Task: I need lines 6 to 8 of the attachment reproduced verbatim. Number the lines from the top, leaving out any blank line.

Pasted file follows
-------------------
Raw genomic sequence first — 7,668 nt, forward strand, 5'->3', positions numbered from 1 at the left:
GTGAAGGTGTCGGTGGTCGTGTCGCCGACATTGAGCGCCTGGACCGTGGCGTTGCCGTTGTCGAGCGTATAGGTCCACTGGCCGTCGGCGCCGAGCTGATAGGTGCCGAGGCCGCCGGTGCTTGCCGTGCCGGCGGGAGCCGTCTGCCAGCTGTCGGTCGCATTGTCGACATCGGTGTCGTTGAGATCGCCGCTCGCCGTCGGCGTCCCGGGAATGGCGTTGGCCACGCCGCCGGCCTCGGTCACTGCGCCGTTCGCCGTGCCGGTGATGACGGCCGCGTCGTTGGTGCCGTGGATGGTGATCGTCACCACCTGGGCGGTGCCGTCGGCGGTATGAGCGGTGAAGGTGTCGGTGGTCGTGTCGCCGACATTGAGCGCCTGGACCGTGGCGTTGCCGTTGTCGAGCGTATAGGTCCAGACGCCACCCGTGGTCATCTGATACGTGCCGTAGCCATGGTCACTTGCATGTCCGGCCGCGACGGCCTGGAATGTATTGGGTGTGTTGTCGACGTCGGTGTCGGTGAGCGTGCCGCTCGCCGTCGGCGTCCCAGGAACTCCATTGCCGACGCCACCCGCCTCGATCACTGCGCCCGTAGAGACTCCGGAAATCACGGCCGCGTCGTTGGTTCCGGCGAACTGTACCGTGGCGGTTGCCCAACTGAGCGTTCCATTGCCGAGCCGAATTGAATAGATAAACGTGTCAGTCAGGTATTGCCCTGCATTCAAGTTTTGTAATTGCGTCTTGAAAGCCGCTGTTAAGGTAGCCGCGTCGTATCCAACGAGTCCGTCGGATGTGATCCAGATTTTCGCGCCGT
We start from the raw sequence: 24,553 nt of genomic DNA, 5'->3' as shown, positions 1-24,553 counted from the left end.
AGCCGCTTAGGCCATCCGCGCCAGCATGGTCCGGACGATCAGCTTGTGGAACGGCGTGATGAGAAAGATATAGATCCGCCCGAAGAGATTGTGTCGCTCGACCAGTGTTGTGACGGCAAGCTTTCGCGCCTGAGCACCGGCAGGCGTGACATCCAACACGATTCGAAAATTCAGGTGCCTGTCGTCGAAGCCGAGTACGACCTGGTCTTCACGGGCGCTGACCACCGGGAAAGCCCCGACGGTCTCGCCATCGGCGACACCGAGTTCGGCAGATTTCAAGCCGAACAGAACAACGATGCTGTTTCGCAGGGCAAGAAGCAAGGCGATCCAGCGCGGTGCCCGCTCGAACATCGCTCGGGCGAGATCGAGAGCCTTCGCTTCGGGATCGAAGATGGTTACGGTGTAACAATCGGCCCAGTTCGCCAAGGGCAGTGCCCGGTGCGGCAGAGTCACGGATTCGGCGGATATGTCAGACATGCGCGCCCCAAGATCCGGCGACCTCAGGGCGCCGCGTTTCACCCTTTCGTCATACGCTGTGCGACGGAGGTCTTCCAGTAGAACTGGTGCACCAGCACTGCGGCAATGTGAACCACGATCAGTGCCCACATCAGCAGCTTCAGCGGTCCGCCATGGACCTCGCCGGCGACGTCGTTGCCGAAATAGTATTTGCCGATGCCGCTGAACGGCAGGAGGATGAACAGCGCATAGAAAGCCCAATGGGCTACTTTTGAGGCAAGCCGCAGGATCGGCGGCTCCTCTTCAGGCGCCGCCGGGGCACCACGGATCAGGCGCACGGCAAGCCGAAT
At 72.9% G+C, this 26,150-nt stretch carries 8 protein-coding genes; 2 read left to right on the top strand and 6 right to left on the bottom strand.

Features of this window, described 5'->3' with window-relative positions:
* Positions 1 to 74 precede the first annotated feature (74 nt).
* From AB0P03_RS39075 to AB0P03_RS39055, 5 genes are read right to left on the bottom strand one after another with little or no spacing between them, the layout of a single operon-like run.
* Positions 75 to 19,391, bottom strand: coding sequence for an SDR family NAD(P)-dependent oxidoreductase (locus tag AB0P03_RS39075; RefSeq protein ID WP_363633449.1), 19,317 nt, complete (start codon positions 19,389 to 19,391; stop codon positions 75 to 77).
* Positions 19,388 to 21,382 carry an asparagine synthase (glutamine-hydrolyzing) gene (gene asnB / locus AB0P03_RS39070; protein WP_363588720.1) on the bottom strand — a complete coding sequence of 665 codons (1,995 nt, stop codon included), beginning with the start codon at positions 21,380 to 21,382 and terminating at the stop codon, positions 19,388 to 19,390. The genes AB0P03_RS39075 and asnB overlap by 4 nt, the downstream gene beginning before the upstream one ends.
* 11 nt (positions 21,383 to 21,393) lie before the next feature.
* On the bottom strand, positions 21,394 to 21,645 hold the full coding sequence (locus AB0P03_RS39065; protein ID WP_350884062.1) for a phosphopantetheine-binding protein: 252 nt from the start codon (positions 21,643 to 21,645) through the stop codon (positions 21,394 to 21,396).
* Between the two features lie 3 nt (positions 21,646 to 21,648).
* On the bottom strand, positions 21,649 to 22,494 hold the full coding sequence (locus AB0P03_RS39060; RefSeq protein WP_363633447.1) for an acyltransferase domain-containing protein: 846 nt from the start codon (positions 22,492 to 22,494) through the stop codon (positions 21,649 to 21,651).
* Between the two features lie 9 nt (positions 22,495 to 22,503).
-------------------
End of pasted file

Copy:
Features of this window, described 5'->3' with window-relative positions:
* Positions 1 to 74 precede the first annotated feature (74 nt).
* From AB0P03_RS39075 to AB0P03_RS39055, 5 genes are read right to left on the bottom strand one after another with little or no spacing between them, the layout of a single operon-like run.